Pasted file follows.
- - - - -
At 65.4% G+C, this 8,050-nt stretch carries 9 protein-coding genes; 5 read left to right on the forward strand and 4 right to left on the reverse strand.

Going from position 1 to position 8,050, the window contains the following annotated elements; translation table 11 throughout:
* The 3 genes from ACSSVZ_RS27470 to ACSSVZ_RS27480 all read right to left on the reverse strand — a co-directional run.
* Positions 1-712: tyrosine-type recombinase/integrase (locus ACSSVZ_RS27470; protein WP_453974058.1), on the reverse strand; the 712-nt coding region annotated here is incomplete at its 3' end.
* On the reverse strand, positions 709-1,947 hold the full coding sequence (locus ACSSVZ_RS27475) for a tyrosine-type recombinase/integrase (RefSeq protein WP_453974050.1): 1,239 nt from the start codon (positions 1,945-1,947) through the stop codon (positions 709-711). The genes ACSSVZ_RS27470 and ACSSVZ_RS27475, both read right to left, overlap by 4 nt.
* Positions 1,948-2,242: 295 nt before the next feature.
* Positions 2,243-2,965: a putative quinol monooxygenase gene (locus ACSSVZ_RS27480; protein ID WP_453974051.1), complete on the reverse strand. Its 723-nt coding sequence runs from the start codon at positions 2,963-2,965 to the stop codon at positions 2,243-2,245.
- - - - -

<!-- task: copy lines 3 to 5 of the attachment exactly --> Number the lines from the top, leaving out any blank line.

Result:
* The 3 genes from ACSSVZ_RS27470 to ACSSVZ_RS27480 all read right to left on the reverse strand — a co-directional run.
* Positions 1-712: tyrosine-type recombinase/integrase (locus ACSSVZ_RS27470; protein WP_453974058.1), on the reverse strand; the 712-nt coding region annotated here is incomplete at its 3' end.
* On the reverse strand, positions 709-1,947 hold the full coding sequence (locus ACSSVZ_RS27475) for a tyrosine-type recombinase/integrase (RefSeq protein WP_453974050.1): 1,239 nt from the start codon (positions 1,945-1,947) through the stop codon (positions 709-711). The genes ACSSVZ_RS27470 and ACSSVZ_RS27475, both read right to left, overlap by 4 nt.